Workin’ the Net

David Weinberger’s book Too Big to Know is not a history book. The author is a senior researcher at Harvard’s Berkman Center for Internet and Society—nothing to do with history, at least on the surface. (For a chuckle, check out his webpage at Yet Too Big to Know reveals a ton about the way the world works now; especially pertinent to historians are the revelations Weinberger makes about new ways of accessing information and the age-old quest for knowledge, two topics extremely relevant to history.

Did I mention it’s funny? Even the pictures of Weinberger on the internet and on the book’s dustjacket are funny. Certainly a nice break from pondering modernity…

But modernity definitely enters the equation. What’s more modern than the internet? For people like me who have basically grown up with the internet, a thoughtful analysis of the web’s place in how we collect information can tease out things we take for granted. For historians, research is key. What’s the impact on research when most casual questions can be answered in a couple seconds on Google?

Networks are the wave of the future…and the future is now. When you stop and think about the internet, it really is mind-boggling. The sheer amount of information available is staggering. I thought Weinberger brought some interesting things to the surface, especially in his comparison of the old paper-based knowledge systems and the new digital network. Whereas in the past it was the task of the learned to filter knowledge, most noticeably in libraries where a small group of educated people had to decide which books to make available to the public, it is now the case that filters (online) merely bring certain results to the front, leaving the possibility of accessing formerly inaccessible knowledge to a few more clicks or a different search. Anyone can be a part of the network, not just people with credentials who are able to publish their work.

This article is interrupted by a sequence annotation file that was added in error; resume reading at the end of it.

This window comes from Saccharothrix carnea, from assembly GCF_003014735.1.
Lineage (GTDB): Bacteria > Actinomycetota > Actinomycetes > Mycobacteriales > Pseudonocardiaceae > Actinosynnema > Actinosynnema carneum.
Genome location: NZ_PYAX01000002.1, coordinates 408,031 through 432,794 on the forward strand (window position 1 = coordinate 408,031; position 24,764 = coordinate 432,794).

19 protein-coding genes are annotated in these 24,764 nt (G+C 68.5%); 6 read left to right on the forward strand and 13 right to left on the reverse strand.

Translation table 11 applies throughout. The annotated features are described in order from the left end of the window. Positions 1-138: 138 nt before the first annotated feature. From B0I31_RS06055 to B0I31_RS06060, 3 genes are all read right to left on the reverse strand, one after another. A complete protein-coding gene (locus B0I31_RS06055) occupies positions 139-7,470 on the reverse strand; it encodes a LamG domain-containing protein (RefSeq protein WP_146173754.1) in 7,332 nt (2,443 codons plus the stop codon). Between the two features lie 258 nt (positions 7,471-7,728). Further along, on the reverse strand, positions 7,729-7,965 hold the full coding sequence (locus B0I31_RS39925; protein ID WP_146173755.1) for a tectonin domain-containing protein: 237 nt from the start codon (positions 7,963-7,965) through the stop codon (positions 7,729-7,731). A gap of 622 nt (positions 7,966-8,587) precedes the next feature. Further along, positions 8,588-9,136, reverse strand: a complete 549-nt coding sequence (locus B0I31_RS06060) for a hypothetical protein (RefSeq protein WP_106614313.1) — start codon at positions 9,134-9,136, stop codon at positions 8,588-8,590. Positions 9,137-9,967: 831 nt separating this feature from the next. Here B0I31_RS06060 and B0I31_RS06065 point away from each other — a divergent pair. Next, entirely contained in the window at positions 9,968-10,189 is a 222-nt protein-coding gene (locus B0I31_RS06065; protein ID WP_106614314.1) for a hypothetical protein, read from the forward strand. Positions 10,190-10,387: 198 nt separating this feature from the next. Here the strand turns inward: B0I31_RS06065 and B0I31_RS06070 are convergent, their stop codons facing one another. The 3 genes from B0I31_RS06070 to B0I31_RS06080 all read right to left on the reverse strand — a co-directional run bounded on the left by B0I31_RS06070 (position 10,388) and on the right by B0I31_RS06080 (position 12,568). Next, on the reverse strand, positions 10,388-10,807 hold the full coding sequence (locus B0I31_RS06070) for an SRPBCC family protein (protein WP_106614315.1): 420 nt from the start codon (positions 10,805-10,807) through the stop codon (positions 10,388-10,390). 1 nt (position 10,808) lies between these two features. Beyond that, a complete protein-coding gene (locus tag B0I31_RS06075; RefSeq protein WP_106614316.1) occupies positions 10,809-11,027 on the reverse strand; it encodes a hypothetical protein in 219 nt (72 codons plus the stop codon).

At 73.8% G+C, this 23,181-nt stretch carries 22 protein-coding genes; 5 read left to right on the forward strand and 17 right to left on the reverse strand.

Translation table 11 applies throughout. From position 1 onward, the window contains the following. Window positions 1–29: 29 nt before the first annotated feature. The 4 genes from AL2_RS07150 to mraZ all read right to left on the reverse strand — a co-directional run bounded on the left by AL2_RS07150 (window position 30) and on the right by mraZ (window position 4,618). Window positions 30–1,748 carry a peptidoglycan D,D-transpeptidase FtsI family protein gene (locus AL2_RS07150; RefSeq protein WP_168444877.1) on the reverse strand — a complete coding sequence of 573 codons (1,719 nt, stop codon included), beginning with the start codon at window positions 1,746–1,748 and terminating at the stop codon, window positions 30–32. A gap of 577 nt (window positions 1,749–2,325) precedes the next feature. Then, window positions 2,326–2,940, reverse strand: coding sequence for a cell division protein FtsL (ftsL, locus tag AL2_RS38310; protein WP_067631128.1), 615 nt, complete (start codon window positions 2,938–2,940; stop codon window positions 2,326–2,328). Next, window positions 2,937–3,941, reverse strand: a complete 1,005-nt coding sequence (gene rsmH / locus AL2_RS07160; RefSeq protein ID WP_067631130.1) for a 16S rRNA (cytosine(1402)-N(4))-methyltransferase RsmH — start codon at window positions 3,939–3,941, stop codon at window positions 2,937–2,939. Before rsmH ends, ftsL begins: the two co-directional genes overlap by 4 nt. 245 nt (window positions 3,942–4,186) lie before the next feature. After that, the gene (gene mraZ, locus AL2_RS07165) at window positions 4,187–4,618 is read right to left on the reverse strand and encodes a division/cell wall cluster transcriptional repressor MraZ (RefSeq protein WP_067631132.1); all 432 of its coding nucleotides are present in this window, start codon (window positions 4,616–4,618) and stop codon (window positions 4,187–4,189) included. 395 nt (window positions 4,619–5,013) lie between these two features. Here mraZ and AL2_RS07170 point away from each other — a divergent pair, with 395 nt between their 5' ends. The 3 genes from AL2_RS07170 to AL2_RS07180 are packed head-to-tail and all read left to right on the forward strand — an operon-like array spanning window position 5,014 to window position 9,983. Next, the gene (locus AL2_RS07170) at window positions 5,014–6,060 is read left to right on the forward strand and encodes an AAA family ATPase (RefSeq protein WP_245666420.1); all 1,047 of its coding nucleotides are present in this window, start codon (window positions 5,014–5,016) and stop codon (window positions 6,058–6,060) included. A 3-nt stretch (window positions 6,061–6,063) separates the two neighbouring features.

The bad news is that our foundations of knowledge have shifted. There is enough information on the internet to back up or refute pretty much any claim or hypothesis, even facts we have taken in the past to be self-evident. That’s also, in a way, the good news. The internet provides a much more open forum for the transit of knowledge. Often historians are concerned with sources that others may consider unimportant, not worth sharing; in the old libraries, these wouldn’t be available, but now they’re available online.

Weinberger’s discussion in chapter 4 puts things in perspective in a different way. There are distinct advantages to being part of a network. There are many people of all kinds connected now; they can bring new visions to old ideas, even (especially?) those outside their primary field. We can form groups within the network, but also have access to the wider internet world. For historians, used to a tight network of professional peers, the ability to escape that bubble world of academia is exciting. There are a lot of people out there who can add to our understanding of the past through their unique perspectives.

Too Big to Know made me think about something I use every day in a completely different light.

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